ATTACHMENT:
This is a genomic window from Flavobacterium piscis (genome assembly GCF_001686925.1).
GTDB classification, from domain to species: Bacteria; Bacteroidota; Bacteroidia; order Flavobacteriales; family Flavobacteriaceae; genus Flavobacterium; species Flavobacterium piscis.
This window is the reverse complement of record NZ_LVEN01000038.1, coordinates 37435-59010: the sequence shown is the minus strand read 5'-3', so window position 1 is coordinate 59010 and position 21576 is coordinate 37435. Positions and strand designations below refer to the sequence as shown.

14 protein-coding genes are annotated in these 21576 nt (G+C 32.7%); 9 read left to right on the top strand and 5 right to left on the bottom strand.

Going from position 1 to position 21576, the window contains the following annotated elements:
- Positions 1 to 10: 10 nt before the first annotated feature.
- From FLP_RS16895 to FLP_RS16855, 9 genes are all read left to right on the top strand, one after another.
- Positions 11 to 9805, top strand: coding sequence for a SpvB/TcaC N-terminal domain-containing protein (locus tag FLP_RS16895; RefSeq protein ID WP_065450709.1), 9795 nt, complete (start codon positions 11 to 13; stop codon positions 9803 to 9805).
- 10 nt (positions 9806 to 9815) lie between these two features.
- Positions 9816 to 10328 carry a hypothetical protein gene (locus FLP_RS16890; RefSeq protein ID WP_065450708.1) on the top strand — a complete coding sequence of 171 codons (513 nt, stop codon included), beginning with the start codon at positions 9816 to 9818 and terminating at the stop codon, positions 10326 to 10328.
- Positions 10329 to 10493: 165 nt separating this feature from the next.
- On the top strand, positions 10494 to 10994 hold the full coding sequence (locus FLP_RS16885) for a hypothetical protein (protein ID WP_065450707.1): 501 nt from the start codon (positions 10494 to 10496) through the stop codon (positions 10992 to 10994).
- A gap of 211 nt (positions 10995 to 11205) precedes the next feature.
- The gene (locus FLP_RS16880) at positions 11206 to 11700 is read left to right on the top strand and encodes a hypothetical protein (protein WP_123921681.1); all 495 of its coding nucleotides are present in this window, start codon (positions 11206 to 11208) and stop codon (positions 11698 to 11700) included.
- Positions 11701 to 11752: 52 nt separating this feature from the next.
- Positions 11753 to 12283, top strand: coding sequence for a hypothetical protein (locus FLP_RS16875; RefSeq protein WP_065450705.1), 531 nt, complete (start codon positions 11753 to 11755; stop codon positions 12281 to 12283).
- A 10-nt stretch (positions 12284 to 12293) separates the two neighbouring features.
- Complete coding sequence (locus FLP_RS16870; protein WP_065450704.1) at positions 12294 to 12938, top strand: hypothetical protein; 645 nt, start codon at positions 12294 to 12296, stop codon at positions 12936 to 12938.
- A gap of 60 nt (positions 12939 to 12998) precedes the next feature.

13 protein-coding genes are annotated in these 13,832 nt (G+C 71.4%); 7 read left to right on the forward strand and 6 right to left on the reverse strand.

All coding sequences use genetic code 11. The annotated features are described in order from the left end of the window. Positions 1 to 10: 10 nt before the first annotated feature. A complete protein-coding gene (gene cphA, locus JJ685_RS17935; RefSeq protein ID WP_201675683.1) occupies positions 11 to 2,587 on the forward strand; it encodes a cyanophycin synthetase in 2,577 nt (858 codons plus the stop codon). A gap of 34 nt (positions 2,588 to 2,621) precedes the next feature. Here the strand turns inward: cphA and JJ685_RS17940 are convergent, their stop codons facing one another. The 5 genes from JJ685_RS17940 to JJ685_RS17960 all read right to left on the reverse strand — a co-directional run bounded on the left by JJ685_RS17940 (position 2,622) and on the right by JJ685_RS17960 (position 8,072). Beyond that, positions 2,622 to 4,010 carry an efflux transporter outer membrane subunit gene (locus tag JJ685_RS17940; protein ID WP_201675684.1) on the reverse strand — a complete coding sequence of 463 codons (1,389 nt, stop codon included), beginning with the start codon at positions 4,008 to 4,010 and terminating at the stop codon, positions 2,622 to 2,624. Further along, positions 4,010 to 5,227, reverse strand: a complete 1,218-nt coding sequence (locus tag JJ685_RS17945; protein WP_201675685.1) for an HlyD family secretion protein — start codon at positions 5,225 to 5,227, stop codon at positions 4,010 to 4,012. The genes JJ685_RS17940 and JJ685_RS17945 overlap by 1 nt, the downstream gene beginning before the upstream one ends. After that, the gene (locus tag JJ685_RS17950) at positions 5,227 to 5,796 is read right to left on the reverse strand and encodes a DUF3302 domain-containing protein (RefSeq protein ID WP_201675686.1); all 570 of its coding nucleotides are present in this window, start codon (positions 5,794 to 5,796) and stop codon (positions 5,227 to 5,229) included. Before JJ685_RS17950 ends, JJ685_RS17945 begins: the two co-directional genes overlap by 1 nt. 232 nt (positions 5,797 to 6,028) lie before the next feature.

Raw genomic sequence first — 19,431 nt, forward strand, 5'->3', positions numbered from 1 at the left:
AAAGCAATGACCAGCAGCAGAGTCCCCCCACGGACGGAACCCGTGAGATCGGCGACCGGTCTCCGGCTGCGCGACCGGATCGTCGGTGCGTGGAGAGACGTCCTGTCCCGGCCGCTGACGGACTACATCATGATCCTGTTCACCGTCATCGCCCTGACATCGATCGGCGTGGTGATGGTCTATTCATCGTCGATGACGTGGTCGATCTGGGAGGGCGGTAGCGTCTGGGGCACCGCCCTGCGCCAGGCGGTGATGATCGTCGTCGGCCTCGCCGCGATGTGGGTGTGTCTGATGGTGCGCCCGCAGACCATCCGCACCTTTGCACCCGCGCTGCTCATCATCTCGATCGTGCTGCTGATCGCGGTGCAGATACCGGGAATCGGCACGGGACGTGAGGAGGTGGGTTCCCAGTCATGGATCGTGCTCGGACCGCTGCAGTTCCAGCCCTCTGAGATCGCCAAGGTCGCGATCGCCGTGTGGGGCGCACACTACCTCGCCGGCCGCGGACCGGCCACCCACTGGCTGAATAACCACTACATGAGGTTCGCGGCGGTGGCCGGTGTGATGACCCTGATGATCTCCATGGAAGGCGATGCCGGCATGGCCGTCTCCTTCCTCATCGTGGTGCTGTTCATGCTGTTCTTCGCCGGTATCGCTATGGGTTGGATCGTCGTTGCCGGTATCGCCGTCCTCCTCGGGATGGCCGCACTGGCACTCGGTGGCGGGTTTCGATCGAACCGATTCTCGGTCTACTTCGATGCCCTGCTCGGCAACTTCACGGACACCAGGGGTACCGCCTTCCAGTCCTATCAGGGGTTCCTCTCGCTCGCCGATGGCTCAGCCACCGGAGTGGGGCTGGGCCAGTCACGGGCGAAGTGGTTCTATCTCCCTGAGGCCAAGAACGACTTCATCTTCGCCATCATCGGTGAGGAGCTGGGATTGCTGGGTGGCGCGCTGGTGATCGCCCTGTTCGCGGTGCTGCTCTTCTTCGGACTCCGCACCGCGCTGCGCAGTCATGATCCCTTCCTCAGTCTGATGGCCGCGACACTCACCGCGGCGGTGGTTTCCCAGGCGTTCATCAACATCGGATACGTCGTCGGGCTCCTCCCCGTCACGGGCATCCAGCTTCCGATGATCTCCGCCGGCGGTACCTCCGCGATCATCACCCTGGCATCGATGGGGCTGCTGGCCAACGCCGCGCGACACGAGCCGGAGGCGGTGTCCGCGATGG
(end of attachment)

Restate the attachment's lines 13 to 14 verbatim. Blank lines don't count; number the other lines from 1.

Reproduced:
- A gap of 211 nt (positions 10995 to 11205) precedes the next feature.
- The gene (locus FLP_RS16880) at positions 11206 to 11700 is read left to right on the top strand and encodes a hypothetical protein (protein WP_123921681.1); all 495 of its coding nucleotides are present in this window, start codon (positions 11206 to 11208) and stop codon (positions 11698 to 11700) included.